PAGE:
Review by John Tynan
March 2nd, 1961 - Downbeat
Don't dare listen to this record in complacent mood or when headache hints; it will shatter your complacency and/or sharpen the headache. Better lend an ear when the need to rebel and to shake your fist at the stars nags to the point of action. This album, in short, is another dose - almost a purgative - of jazz rebellion.
Admittedly, the two horn men on the firing line fall somewhat short of out-Colemanning Ornette Coleman, for if their emotional approach is similar, their tactics are more formalized. Unlike Coleman, they seem to feel the need of a piano (a blessing in this instance), and they do at least adhere to sets of chord progressions.
Of the two, McIntyre is perhaps the wilder, more unpredictable soloist; and he comes closer than Dolphy to Coleman's intensely personalized expressionism. One feels for example, that a sudden compulsion to sneeze is translated by him into a musical snort. McIntyre is unafraid of the unexpected and unpredictable; indeed, he appears to delight in exploiting it.
Not that Dolphy is any striped-pants conservative. His alto solo on Laughed is conclusive testimony to his radicalism. But Dolphy reveals more of a debt, more fealty to musical discipline and consequently less need to gush forth the naked, neurotic cries of a soul in torment than does McIntyre - or Coleman.
A 30-year-old Bostonian, McIntyre studied saxophone with Andrew McGhee, Gigi Gryce and Charlie Mariano before studying further at the Boston Conservatory of Music and for his masters degree at Brandeis University. This is his first appearance on record. Dolphy is the ex-Chico Hamilton reed man who more recently worked with Charlie Mingus in New York and who is no longer a new comer to recording.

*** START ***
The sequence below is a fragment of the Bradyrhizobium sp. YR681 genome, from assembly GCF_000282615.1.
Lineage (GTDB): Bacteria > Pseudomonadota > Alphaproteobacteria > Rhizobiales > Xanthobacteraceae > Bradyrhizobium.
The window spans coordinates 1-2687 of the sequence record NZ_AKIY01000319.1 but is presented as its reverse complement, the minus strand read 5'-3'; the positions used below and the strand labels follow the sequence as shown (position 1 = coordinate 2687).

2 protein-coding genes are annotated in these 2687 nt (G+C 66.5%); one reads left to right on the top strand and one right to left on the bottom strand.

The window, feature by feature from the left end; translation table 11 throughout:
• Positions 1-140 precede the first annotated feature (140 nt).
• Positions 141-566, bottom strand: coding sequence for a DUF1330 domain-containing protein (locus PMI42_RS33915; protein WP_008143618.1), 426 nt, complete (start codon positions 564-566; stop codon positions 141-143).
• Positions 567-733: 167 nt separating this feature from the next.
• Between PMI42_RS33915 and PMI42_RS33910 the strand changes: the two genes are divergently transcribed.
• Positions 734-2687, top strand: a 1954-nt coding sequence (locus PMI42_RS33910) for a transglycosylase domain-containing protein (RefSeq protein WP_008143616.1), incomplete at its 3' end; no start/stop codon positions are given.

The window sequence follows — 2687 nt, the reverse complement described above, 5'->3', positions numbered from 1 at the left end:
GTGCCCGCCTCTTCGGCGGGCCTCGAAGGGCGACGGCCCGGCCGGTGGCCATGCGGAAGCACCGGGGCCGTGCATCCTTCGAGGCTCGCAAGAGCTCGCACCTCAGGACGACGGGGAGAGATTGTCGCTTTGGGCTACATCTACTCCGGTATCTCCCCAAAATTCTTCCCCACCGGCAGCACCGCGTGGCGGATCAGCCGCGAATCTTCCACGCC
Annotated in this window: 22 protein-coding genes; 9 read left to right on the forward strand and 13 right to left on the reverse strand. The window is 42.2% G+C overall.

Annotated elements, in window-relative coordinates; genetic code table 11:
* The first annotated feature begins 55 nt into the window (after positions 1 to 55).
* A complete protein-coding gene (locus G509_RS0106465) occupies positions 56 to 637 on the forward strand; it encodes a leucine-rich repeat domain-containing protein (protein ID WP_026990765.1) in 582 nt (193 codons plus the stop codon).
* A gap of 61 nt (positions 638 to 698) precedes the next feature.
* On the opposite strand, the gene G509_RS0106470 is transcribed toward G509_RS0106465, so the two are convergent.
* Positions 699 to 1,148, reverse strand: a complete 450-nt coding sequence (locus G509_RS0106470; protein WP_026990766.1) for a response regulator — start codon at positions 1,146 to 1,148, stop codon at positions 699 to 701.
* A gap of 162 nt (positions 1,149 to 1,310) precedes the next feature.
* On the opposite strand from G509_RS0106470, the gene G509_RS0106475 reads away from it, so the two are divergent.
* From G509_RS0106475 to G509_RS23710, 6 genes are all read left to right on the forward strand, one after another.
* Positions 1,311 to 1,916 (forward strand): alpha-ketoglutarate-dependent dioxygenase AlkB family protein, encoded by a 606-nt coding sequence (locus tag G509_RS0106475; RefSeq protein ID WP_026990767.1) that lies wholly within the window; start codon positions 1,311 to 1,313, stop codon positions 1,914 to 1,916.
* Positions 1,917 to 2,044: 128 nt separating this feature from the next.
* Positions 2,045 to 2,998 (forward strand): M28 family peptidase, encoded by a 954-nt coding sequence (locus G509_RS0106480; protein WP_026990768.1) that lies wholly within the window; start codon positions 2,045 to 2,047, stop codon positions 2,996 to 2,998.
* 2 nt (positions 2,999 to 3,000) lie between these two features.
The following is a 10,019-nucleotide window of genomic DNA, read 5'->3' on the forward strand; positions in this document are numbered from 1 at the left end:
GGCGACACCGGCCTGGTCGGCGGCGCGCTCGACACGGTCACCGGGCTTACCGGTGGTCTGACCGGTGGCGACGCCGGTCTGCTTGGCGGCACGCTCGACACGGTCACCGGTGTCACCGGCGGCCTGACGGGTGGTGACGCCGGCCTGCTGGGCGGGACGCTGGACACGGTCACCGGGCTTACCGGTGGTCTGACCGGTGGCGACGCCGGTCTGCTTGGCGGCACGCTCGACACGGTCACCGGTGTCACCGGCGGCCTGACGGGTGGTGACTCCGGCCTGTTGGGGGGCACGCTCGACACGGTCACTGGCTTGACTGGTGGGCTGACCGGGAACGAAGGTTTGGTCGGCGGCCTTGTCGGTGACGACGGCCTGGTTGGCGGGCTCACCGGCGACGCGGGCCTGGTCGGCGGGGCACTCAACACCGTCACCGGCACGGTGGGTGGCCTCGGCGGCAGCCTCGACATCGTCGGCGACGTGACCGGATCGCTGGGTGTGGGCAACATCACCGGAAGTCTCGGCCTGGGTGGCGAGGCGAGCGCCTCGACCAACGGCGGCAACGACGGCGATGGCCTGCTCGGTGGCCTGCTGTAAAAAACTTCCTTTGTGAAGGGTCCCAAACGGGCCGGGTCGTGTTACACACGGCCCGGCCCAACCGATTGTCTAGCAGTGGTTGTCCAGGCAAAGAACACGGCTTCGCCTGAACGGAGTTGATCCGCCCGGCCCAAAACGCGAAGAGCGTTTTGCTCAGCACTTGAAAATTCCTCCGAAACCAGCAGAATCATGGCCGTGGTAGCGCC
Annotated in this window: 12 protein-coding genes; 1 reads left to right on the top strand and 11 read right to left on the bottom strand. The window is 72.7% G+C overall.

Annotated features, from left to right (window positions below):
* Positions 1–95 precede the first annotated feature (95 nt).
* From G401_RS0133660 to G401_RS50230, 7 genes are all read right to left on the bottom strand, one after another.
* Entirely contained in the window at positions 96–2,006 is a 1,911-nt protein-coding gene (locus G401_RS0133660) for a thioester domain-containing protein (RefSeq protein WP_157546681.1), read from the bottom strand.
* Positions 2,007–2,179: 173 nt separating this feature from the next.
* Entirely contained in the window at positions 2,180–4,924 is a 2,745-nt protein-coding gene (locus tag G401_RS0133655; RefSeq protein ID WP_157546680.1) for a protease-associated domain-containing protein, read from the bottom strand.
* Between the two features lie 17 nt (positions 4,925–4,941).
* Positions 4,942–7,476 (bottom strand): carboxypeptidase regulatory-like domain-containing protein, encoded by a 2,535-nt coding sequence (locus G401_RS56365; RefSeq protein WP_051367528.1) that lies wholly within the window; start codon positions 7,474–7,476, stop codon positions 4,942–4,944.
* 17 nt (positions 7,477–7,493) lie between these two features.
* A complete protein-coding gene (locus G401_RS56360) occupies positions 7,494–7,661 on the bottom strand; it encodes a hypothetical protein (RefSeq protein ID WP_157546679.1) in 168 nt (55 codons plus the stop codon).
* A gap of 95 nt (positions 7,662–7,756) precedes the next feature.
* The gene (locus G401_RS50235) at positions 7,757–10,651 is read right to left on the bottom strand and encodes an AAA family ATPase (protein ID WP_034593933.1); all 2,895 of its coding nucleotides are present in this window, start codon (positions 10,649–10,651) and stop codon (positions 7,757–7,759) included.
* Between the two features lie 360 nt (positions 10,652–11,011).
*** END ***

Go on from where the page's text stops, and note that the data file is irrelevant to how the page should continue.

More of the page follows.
Possibly because of the characteristics of the flute, McIntyre is less the firebrand on that instrument that he is on alto sax. He confines himself to flute on the two long tracks comprising the second side, Head Shakin' and Dianna, and it is Dolphy who dons the helmet of Tarter. Eric gobbles like a turkey in his alto solo on Shakin' and performs some amazing sonic gymnastics on bass clarinet in the course of his solo on the waltz Dianna. (All the tunes except the standard, Laughed, are originals by McIntyre.) As a flutist, McIntyre is a competent technician with enough know-how to communicate valid and interesting ideas.
The first four tracks tend to give us a more revealing glimpse into the forces motivating Dolphy and McIntyre. Lautir is a sort of amoebic, atonal blues line, which both horns (altos) play in unison as if they were afraid to go home. Curtsy, which gets its title from a rather longish tag at the end of each chorus of 32 bars, is a medium up and oddly lyrical line on which both altos solo and trade frenetically, each striving to outdo the other in a racing stream of consciousness. An Afro beat stamps Geo's Tune, and in the exposition of the line and the following solo McIntyre smears, chokes, and laughs (remember The Laughing Saxophone?).
All things in account, this is an album worth considering, not only for the consistently fine (and orthodox) jazz piano of Bishop and the rhythm work of Jones and A.T. but also for the experiments of the "Terrible Twins." If what they are playing is truly looking ahead, the prospect before us would appear to be one of continuing disquiet, and this is not necessarily bad for jazz. After all, painting has its Dali.